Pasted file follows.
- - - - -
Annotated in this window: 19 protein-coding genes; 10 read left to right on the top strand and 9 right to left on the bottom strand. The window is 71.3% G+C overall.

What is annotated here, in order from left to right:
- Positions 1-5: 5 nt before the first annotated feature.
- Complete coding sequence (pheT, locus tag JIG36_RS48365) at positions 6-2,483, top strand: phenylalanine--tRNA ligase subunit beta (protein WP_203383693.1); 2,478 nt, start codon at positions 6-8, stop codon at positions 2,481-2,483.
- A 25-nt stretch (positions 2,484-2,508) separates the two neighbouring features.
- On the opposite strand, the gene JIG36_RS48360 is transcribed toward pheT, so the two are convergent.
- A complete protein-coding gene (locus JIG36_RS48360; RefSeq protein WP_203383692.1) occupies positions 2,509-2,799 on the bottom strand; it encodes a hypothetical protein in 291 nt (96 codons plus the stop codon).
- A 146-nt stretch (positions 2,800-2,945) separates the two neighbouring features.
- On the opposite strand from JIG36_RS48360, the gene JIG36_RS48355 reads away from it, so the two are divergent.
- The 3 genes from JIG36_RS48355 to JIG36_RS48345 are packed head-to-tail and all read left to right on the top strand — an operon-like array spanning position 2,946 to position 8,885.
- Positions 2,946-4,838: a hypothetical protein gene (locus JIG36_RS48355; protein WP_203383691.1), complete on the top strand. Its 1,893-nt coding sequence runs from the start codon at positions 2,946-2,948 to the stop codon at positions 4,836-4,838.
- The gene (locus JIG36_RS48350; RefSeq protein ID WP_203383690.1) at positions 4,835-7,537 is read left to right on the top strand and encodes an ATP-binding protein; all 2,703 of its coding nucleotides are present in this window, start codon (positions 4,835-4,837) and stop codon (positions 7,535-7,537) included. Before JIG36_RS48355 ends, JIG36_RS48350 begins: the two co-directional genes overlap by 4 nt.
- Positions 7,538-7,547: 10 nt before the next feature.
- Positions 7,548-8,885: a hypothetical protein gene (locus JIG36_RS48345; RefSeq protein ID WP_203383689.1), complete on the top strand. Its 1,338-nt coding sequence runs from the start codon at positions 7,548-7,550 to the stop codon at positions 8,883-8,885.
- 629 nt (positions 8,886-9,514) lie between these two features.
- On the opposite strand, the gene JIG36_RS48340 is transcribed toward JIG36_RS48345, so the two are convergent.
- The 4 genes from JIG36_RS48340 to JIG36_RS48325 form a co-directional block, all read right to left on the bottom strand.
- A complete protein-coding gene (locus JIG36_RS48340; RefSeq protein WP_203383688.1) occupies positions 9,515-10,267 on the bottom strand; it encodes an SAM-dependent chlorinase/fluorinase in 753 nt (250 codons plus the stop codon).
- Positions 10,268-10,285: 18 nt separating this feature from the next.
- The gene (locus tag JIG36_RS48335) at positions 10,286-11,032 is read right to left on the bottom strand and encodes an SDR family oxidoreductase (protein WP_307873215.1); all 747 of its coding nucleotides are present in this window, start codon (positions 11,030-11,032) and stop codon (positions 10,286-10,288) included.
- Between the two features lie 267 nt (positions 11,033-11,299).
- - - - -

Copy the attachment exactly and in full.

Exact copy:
Annotated in this window: 19 protein-coding genes; 10 read left to right on the top strand and 9 right to left on the bottom strand. The window is 71.3% G+C overall.

What is annotated here, in order from left to right:
- Positions 1-5: 5 nt before the first annotated feature.
- Complete coding sequence (pheT, locus tag JIG36_RS48365) at positions 6-2,483, top strand: phenylalanine--tRNA ligase subunit beta (protein WP_203383693.1); 2,478 nt, start codon at positions 6-8, stop codon at positions 2,481-2,483.
- A 25-nt stretch (positions 2,484-2,508) separates the two neighbouring features.
- On the opposite strand, the gene JIG36_RS48360 is transcribed toward pheT, so the two are convergent.
- A complete protein-coding gene (locus JIG36_RS48360; RefSeq protein WP_203383692.1) occupies positions 2,509-2,799 on the bottom strand; it encodes a hypothetical protein in 291 nt (96 codons plus the stop codon).
- A 146-nt stretch (positions 2,800-2,945) separates the two neighbouring features.
- On the opposite strand from JIG36_RS48360, the gene JIG36_RS48355 reads away from it, so the two are divergent.
- The 3 genes from JIG36_RS48355 to JIG36_RS48345 are packed head-to-tail and all read left to right on the top strand — an operon-like array spanning position 2,946 to position 8,885.
- Positions 2,946-4,838: a hypothetical protein gene (locus JIG36_RS48355; protein WP_203383691.1), complete on the top strand. Its 1,893-nt coding sequence runs from the start codon at positions 2,946-2,948 to the stop codon at positions 4,836-4,838.
- The gene (locus JIG36_RS48350; RefSeq protein ID WP_203383690.1) at positions 4,835-7,537 is read left to right on the top strand and encodes an ATP-binding protein; all 2,703 of its coding nucleotides are present in this window, start codon (positions 4,835-4,837) and stop codon (positions 7,535-7,537) included. Before JIG36_RS48355 ends, JIG36_RS48350 begins: the two co-directional genes overlap by 4 nt.
- Positions 7,538-7,547: 10 nt before the next feature.
- Positions 7,548-8,885: a hypothetical protein gene (locus JIG36_RS48345; RefSeq protein ID WP_203383689.1), complete on the top strand. Its 1,338-nt coding sequence runs from the start codon at positions 7,548-7,550 to the stop codon at positions 8,883-8,885.
- 629 nt (positions 8,886-9,514) lie between these two features.
- On the opposite strand, the gene JIG36_RS48340 is transcribed toward JIG36_RS48345, so the two are convergent.
- The 4 genes from JIG36_RS48340 to JIG36_RS48325 form a co-directional block, all read right to left on the bottom strand.
- A complete protein-coding gene (locus JIG36_RS48340; RefSeq protein WP_203383688.1) occupies positions 9,515-10,267 on the bottom strand; it encodes an SAM-dependent chlorinase/fluorinase in 753 nt (250 codons plus the stop codon).
- Positions 10,268-10,285: 18 nt separating this feature from the next.
- The gene (locus tag JIG36_RS48335) at positions 10,286-11,032 is read right to left on the bottom strand and encodes an SDR family oxidoreductase (protein WP_307873215.1); all 747 of its coding nucleotides are present in this window, start codon (positions 11,030-11,032) and stop codon (positions 10,286-10,288) included.
- Between the two features lie 267 nt (positions 11,033-11,299).